Friday, July 23, 2004

Military intervention in Darfur?

I've been vaguely following the atrocities in Darfur for the past few months, watching the reports of ethnic cleansing, deliberate starvation and mass rapes trickle in, but haven't blogged about it, in part out of a sense of total helplessness. None of the major powers really gives a shit about what goes on in Africa (too much trouble for too little oil), and so the best that could be done was for the UN to nicely ask the Sudanese government to rein in its puppet militia and end the killing. Which, given the nature of the Sudanese government, is about as effective as pissing in the wind. Given the aforementioned disinterest by the international community, the usual means of arm-twisting a poorly behaving regime into line - trade sanctions - were simply not on the agenda, and so there was nothing that could really be done.

Fortunately, I was wrong about that. In the past month both the US and the EU have taken an interest, and Colin Powell has personally visited the area and applied pressure to the Sudanese government. The African Union has got involved, sending a small monitoring group and protection force. And today, the Guardian reports that Tony Blair has asked his advisors to draw up plans for military intervention.

Would such intervention be justified? Looking at the plans, the first two options - transporting aid and providing equipment and support to the African union force - are certainly justifiable. The third option - using military force to create safe zones and protect refugees - would require the consent and co-operation of the Sudanese government to be effective. But if there is consent from the relevant authorities, then there isn't really an issue - it's the question of what happens if that consent is not given which poses a moral quandary.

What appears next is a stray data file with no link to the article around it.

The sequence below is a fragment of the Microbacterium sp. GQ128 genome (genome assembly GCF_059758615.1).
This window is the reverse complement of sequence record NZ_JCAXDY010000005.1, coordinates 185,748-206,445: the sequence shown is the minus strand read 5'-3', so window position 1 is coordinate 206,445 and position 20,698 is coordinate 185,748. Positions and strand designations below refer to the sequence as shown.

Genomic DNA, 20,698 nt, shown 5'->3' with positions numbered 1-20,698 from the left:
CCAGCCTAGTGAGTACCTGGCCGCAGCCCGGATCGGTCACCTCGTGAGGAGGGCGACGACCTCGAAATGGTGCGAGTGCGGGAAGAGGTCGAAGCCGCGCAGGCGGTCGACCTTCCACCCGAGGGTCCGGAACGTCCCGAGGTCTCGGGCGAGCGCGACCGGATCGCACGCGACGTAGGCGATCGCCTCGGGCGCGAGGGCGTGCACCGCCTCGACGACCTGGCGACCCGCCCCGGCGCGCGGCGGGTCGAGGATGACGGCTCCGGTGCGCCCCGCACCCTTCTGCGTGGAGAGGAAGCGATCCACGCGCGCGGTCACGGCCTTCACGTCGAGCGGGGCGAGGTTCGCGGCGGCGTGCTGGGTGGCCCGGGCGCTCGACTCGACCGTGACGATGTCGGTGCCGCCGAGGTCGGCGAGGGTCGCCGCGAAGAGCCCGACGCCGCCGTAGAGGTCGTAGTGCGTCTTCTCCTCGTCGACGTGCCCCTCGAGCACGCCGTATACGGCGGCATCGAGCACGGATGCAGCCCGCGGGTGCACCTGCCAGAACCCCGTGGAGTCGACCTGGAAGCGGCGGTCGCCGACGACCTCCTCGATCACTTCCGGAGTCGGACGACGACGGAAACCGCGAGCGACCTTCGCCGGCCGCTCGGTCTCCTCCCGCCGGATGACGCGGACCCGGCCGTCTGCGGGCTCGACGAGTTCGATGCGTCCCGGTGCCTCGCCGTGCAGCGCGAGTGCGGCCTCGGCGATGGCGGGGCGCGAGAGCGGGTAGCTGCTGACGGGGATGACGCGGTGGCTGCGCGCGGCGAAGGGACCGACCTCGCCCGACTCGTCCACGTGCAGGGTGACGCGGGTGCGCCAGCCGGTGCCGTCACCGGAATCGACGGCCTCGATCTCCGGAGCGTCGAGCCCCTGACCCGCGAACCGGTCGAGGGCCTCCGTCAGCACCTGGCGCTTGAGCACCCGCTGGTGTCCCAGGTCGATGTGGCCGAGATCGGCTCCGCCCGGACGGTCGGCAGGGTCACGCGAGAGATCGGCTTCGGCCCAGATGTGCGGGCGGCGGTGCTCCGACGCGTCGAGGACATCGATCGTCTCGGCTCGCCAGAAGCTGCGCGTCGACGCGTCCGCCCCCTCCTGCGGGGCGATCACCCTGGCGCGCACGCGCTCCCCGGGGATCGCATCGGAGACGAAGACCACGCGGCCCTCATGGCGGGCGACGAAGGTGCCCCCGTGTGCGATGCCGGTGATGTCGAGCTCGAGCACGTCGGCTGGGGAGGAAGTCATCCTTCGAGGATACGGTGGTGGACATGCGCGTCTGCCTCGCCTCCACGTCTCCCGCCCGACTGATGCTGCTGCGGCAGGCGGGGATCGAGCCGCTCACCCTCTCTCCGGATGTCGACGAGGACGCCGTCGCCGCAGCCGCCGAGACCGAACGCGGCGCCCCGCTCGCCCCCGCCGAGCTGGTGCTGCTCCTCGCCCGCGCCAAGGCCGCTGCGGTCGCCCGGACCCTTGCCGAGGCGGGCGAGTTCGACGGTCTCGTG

Earlier in the year, Human Rights Watch produced a report on the humanitarian argument for the war in Iraq, in which they concluded that said war was not justifiable on humanitarian grounds. The same ethical framework can be applied to Darfur. According to HRW, military intervention

...can be justified only in the face of ongoing or imminent genocide, or comparable mass slaughter or loss of life

This is a high threshold because of the inherently messy and uncertain nature of war, and its ability to completely disrupt society and make things far worse. And it may be questionable whether the Darfur crisis reaches it - while the atrocities are terrible, they may not actually be killing enough people. It is starvation and aid delivery which are the chief threats, and these may be able to be met by co-operating with Chad, where many of the camps are located.

But assuming Darfur does reach the threshold - if for example the Sudanese government or the militias continue to interfere with the delivery of food aid, and thereby endanger the lives of the million or so refugees currently in camps along the border - then there are other criteria which must be met. In order to be morally justifiable, any military intervention must:

  • be a last resort;
  • be "guided primarily by a humanitarian purpose" (this does not preclude other motives, but they must be subsidiary);
  • comply with international human rights standards (the means must be concordant with the ends);
  • be reasonably likely to actually make things better; and
  • ideally should be endorsed by the UN or other appropriate multilateral institutions, except in extremis.

I don't think there's any problem with meeting these criteria. If the situation in Darfur deteriorates and the Sudanese government deliberately attempts to starve a million of its citizens to death, it would be entirely justifiable to use military force to prevent it.

It remains to be seen whether force will be necessary. I hope that it will not be, and that the Sudanese government will bow to international pressure, deal to the Janjaweed and allow the free flow of aid to those who need it. But if they do not, then the international community should act. We stood by and watched while a million died in Rwanda; we cannot let that happen again.